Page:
To the Editor.
—As Dr Bone continues his confrontation with mortality and metastatic renal cancer, his touching and eloquent writings1,2 incite us to provide compassionate and irreproachable care to severely ill and dying patients. Unfortunately, care of terminally ill people is a neglected aspect of medical care,1 despite the fact that most physicians come in close proximity to death during daily encounters with patients. To compound the neglect, the locale of the deathbed scene has migrated from a homebound environment to an institutional setting, with death frequently occurring alone and without family, friends,3 or physician in attendance, particularly in long-term care facilities. Regrettably, absence or withdrawal of a physician from terminal care negatively alters the physician-patient relationship during its final and vulnerable phase, and fosters familial discontent and an image of patient abandonment. However, such detachment may reflect a universal fear of death and an identification with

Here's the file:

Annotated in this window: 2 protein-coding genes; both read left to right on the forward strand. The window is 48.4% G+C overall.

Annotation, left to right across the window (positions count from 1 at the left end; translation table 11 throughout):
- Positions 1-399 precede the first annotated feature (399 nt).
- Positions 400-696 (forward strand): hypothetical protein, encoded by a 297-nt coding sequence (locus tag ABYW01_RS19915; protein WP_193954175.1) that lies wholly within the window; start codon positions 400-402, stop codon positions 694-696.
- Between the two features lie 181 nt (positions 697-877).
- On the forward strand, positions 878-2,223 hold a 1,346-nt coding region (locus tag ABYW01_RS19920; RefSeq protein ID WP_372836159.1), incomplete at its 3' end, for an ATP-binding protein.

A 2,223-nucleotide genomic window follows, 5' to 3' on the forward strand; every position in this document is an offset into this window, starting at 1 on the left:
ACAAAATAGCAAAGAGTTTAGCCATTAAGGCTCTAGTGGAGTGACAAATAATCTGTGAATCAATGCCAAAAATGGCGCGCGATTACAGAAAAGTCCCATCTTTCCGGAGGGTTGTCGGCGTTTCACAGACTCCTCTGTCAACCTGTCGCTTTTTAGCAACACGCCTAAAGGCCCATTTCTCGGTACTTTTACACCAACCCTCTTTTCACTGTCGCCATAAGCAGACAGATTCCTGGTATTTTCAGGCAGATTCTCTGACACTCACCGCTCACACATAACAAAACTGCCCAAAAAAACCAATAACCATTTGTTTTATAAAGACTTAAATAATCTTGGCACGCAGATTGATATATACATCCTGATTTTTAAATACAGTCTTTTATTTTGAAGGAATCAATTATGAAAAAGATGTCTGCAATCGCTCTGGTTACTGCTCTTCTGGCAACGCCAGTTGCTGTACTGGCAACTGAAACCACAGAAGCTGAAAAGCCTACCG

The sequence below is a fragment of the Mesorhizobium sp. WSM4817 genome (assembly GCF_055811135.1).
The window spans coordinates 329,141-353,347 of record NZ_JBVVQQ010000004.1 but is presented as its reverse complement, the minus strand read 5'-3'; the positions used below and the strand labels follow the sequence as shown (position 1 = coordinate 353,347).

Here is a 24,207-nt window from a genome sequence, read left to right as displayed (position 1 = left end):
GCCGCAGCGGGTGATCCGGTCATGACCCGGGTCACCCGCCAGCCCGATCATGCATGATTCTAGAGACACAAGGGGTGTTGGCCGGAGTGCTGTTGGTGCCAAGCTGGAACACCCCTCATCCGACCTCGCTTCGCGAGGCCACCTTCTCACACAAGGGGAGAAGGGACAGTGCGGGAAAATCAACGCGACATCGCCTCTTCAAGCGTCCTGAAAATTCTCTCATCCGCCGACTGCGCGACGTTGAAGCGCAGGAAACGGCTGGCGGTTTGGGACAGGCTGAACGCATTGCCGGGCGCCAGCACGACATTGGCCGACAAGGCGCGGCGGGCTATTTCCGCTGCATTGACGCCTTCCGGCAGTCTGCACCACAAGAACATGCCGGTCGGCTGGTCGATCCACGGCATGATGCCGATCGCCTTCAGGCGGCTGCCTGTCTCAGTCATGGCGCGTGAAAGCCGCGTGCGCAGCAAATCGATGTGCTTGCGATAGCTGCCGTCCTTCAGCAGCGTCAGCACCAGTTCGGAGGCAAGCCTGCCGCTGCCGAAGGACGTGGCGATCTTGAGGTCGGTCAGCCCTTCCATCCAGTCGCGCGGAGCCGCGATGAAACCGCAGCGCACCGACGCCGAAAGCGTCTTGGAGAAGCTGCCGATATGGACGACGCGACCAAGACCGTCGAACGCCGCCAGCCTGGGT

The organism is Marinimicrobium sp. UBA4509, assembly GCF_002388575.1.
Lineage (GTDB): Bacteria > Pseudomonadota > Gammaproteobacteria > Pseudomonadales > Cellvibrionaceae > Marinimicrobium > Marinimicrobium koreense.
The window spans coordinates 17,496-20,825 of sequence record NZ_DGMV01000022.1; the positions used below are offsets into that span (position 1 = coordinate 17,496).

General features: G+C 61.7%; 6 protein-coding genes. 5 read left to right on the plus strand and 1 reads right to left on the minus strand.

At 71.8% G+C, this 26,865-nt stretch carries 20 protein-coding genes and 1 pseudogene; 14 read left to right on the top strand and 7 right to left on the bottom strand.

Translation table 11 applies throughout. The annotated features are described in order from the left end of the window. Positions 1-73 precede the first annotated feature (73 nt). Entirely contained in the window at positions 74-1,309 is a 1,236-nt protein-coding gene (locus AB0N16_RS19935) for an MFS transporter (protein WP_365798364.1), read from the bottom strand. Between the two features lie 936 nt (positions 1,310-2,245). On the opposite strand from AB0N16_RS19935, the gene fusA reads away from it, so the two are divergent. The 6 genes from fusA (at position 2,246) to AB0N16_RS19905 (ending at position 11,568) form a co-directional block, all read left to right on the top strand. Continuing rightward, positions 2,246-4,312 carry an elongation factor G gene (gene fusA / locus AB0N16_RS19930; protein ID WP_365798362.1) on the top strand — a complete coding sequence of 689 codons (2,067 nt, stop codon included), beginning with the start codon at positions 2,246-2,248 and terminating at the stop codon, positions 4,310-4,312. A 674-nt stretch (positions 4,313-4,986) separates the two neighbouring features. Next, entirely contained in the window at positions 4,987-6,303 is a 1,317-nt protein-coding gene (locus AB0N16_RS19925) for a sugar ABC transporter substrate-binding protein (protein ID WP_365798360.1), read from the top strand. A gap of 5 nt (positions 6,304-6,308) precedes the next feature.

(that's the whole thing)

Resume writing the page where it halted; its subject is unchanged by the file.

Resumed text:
Rousseau P. The Last Refreshing Taste. JAMA. 1997;277(3):211–212. doi:10.1001/jama.1997.03540270037019
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